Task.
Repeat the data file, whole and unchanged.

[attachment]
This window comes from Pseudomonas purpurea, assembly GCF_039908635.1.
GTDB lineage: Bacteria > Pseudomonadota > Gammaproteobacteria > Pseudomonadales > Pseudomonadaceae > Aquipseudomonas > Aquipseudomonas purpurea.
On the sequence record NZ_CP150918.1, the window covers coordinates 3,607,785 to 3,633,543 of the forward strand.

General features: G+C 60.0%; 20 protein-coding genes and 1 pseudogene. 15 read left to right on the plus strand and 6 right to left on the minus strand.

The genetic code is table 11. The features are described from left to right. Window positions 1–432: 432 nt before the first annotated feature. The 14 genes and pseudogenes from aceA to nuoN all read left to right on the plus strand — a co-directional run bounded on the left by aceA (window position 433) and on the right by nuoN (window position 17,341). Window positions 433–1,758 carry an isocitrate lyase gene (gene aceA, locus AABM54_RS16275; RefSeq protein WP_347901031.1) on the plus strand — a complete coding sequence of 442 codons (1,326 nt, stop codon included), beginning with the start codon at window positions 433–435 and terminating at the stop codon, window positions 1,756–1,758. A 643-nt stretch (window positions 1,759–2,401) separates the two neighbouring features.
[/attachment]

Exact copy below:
This window comes from Pseudomonas purpurea, assembly GCF_039908635.1.
GTDB lineage: Bacteria > Pseudomonadota > Gammaproteobacteria > Pseudomonadales > Pseudomonadaceae > Aquipseudomonas > Aquipseudomonas purpurea.
On the sequence record NZ_CP150918.1, the window covers coordinates 3,607,785 to 3,633,543 of the forward strand.

General features: G+C 60.0%; 20 protein-coding genes and 1 pseudogene. 15 read left to right on the plus strand and 6 right to left on the minus strand.

The genetic code is table 11. The features are described from left to right. Window positions 1–432: 432 nt before the first annotated feature. The 14 genes and pseudogenes from aceA to nuoN all read left to right on the plus strand — a co-directional run bounded on the left by aceA (window position 433) and on the right by nuoN (window position 17,341). Window positions 433–1,758 carry an isocitrate lyase gene (gene aceA, locus AABM54_RS16275; RefSeq protein WP_347901031.1) on the plus strand — a complete coding sequence of 442 codons (1,326 nt, stop codon included), beginning with the start codon at window positions 433–435 and terminating at the stop codon, window positions 1,756–1,758. A 643-nt stretch (window positions 1,759–2,401) separates the two neighbouring features.